http://adeona.cs.washington.edu/ (2008, discontinued)
Adeona is the first Open Source system for tracking the location of your lost or stolen laptop that does not rely on a proprietary, central service. This means that you can install Adeona on your laptop and go — there's no need to rely on a single third party. What's more, Adeona addresses a critical privacy goal different from existing commercial offerings. It is privacy-preserving. This means that no one besides the owner (or an agent of the owner's choosing) can use Adeona to track a laptop. Unlike other systems, users of Adeona can rest assured that no one can abuse the system in order to track where they use their laptop.Adeona is designed to use the Open Source OpenDHT distributed storage service to store location updates sent by a small software client installed on an owner's laptop. The client continually monitors the current location of the laptop, gathering information (such as IP addresses and local network topology) that can be used to identify its current location. The client then uses strong cryptographic mechanisms to not only encrypt the location data, but also ensure that the ciphertexts stored within OpenDHT are anonymous and unlinkable. At the same time, it is easy for an owner to retrieve location information.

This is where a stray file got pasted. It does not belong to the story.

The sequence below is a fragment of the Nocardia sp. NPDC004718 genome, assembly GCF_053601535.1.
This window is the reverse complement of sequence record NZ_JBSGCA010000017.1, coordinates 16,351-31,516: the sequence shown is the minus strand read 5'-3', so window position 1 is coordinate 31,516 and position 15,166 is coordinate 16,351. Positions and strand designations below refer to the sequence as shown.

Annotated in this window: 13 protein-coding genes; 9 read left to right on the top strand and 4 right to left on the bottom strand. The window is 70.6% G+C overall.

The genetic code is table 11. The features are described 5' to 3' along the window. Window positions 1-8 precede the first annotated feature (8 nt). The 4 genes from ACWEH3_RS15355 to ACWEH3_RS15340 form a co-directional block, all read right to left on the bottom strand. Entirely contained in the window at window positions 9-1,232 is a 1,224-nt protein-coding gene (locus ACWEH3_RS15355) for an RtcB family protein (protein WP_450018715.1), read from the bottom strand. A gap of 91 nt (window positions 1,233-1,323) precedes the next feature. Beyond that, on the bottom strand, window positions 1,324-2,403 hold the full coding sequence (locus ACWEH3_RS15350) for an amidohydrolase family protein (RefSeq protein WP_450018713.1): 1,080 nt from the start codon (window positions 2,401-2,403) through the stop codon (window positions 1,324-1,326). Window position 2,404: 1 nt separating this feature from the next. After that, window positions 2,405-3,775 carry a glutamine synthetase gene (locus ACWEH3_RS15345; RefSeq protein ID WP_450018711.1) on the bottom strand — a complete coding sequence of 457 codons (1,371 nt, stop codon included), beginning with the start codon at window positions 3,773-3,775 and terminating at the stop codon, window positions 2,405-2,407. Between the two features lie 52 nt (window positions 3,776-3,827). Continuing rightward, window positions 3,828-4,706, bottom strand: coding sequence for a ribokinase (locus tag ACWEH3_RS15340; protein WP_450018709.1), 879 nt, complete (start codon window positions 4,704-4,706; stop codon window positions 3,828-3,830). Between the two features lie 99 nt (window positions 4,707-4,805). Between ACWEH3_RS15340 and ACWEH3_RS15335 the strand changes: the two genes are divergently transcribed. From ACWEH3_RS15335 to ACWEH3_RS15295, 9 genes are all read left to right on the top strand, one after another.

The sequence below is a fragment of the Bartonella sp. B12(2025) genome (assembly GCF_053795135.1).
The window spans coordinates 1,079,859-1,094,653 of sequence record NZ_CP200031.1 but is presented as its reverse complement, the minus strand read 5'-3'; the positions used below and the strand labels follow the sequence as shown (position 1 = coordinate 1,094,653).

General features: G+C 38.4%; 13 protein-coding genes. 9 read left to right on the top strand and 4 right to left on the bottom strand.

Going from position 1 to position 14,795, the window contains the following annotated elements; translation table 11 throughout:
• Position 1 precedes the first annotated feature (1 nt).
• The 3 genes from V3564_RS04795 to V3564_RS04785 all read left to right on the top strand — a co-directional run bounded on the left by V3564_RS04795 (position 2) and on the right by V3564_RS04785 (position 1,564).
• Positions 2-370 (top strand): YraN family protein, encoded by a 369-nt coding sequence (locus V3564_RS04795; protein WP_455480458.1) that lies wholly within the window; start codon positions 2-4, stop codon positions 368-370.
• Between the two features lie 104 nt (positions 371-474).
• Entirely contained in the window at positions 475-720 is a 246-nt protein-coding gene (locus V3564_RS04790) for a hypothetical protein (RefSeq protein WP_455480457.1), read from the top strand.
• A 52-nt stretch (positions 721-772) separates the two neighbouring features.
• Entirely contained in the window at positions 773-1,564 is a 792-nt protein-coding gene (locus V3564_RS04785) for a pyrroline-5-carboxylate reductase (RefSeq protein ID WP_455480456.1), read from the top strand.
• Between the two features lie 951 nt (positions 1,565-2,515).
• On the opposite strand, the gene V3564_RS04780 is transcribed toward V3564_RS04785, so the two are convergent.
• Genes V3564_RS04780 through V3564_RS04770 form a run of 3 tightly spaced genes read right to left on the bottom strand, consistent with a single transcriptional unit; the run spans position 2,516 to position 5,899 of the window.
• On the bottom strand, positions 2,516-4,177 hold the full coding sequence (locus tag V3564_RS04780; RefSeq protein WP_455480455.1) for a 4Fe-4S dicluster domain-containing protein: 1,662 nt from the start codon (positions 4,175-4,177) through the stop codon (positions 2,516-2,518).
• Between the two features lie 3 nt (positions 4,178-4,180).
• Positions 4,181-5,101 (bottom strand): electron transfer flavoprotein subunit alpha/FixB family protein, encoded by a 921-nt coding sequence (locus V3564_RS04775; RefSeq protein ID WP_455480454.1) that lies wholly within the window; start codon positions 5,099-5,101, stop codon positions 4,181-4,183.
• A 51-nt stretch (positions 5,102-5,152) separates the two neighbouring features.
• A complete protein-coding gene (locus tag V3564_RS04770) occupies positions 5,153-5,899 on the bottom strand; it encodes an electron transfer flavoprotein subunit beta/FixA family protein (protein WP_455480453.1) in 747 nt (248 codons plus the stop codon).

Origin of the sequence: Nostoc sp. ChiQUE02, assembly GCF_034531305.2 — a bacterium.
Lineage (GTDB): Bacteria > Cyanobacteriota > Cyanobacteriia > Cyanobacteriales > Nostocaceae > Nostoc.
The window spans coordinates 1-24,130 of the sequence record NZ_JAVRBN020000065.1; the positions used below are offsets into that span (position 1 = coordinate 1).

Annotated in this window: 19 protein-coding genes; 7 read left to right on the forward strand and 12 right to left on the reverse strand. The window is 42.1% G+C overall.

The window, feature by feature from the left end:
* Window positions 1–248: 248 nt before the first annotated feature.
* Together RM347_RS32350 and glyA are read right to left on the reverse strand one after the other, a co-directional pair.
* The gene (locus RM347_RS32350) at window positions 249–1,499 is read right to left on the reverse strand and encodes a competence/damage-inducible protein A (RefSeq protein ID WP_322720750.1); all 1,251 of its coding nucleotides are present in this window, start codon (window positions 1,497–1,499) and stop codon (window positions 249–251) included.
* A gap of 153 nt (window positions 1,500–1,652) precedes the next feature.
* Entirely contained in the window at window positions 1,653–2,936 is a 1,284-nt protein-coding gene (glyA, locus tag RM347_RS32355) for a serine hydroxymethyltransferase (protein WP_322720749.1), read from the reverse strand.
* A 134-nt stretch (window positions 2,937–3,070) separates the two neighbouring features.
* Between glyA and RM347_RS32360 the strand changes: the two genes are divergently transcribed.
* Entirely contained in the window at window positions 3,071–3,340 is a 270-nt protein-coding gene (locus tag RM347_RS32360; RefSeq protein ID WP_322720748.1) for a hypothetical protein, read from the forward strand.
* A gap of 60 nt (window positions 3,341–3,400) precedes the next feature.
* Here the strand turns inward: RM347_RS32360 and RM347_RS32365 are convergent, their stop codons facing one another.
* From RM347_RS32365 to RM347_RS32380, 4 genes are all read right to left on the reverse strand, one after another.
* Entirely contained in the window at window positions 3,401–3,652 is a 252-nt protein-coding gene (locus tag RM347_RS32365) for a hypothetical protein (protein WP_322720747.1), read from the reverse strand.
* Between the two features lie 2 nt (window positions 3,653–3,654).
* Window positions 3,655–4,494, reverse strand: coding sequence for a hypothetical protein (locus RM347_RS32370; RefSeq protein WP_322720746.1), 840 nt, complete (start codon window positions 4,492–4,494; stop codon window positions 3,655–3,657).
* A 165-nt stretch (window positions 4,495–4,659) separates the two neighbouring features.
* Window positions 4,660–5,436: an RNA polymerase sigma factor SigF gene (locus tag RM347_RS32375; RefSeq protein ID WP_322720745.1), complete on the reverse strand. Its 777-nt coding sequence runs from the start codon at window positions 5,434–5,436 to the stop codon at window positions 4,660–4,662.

Anyone know of a descendant (direct or inspired) of this?
I think only the client is. https://en.wikipedia.org/wiki/Prey_(software) also links to a minimal free software server, presumably independently implemented, not updated since 2013. In any case, it relies on a server. One of the interesting things about Adeona was its use of a distributed hash table.
it would be pretty trivial to get a twister client script running on the laptop to post the location of the laptop, if you can script the finding out of the location. it wouldn't post the location to the DHT, just to a torrent it would then distribute to followers that would find it through the DHT, so it's no worse. you could even make it post it as a DM to yourself, so nobody else would get info about your whereabouts until the laptop is lost, because DMs are encrypted
I did not realize when I asked a year ago, but I guess that one reason there hasn't been follow up is that Google introduced a (presumably proprietary) service in 2013 called Android Device Manager and renamed Find My Device in 2017 that is available on most Android phones in the wild (ie with the Google bits) https://en.wikipedia.org/wiki/Android_(operating_system)#Technical_security_features